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Fuel taxes set to rise, become highest in the nation

Posted: February 28, 2013 6:34 p.m.
Updated: February 28, 2013 6:34 p.m.

Californians’ pain at the pump may get a little more potent after members of the state Board of Equalization voted Thursday to raise the state’s fuel tax by 3.5 cents per gallon.

Once the increase goes into effect July 1, Californians will pay an average of 70.6 cents per gallon in combined local, state and federal taxes, according to the American Petroleum Institute.

This figure is the highest in the nation, with New York coming in second place with 69 cents per gallon in total taxes.
By comparison, the state with the lowest amount of gas taxes is Alaska, with total taxes of 26.4 cents a gallon.

The increase was approved by a 3-2 vote with board member and former state Sen. George Runner voting against it.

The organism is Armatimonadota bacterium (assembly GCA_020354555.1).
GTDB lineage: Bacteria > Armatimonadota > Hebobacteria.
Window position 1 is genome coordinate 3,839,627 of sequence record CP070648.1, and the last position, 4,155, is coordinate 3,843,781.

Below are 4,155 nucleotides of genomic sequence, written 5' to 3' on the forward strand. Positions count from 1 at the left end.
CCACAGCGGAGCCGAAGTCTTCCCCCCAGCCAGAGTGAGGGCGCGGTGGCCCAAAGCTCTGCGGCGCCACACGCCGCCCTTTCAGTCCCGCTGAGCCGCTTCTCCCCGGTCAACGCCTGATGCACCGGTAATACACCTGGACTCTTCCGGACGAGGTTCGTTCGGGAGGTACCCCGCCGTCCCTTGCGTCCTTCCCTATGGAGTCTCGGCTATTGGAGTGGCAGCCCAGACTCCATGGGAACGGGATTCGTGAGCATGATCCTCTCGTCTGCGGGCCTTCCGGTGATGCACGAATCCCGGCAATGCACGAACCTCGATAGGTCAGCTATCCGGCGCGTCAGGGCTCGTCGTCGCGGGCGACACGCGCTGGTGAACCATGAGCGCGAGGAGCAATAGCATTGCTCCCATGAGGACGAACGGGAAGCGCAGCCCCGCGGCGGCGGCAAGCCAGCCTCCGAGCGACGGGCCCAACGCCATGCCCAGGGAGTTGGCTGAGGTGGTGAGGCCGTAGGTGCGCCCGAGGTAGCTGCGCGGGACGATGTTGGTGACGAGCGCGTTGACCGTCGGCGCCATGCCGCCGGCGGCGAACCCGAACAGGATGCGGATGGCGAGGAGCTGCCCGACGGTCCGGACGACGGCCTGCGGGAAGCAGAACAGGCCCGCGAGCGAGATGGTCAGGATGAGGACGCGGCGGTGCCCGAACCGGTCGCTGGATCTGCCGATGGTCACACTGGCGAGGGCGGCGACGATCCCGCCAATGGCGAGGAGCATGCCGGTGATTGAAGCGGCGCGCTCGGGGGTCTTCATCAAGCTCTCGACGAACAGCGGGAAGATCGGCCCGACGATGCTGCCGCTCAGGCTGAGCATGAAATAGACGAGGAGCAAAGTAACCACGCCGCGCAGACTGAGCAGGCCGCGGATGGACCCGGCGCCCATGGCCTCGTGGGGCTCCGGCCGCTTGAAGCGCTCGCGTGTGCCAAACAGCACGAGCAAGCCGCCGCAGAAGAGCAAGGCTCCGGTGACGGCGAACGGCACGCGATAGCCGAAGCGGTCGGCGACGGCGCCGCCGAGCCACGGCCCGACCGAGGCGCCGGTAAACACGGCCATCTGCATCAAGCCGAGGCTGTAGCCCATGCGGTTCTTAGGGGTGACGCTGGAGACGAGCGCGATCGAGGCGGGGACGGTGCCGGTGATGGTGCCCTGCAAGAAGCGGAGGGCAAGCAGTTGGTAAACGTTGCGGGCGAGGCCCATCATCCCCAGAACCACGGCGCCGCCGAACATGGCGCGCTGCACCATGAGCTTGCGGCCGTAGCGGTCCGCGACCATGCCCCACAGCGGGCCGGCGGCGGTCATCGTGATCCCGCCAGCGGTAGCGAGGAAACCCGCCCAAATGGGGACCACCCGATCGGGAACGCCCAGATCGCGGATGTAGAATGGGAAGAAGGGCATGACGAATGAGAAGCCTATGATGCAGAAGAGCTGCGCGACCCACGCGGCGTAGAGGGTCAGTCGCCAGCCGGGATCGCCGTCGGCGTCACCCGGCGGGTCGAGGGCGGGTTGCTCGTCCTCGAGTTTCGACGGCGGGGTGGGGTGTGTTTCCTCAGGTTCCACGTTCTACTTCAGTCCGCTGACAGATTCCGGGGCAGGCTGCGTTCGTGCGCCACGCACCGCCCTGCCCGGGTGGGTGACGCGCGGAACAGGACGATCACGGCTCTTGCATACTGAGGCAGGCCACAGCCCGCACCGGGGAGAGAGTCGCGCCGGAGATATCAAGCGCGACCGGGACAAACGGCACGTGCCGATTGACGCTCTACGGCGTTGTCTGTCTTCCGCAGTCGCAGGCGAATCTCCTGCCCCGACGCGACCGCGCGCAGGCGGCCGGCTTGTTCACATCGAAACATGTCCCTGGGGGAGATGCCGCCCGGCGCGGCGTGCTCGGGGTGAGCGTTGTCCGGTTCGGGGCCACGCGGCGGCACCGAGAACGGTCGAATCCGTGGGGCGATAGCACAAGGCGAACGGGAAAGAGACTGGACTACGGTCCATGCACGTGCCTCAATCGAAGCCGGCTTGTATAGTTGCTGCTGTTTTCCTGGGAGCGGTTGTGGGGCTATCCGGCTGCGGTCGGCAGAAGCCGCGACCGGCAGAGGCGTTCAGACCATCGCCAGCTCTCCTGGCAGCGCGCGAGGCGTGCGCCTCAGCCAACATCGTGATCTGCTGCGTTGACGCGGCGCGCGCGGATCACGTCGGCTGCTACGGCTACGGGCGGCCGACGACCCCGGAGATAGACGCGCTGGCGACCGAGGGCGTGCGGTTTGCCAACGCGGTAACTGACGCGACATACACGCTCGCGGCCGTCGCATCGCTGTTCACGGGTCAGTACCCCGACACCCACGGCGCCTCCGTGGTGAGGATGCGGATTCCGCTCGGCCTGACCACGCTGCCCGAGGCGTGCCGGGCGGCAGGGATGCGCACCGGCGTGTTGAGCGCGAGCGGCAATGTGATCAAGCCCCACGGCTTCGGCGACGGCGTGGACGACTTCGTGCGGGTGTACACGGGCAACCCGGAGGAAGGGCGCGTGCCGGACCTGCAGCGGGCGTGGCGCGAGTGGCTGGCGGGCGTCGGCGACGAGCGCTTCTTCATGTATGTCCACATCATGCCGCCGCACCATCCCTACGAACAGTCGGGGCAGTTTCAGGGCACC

“I cannot support a more-than-half-a-billion-dollar tax increase on struggling Californians,” Runner said Thursday.

Under California law, the Board of Equalization reviews excise tax levels by March 1 each year.

California collected a record-high $8.3 billion in fuel taxes during the 2011-2012 fiscal year, according to the Board of Equalization.

Since the fiscal year ends June 30, that amount does not include data from September or October, when the average price of gasoline was the highest recorded in state history.
On Twitter @LukeMMoney



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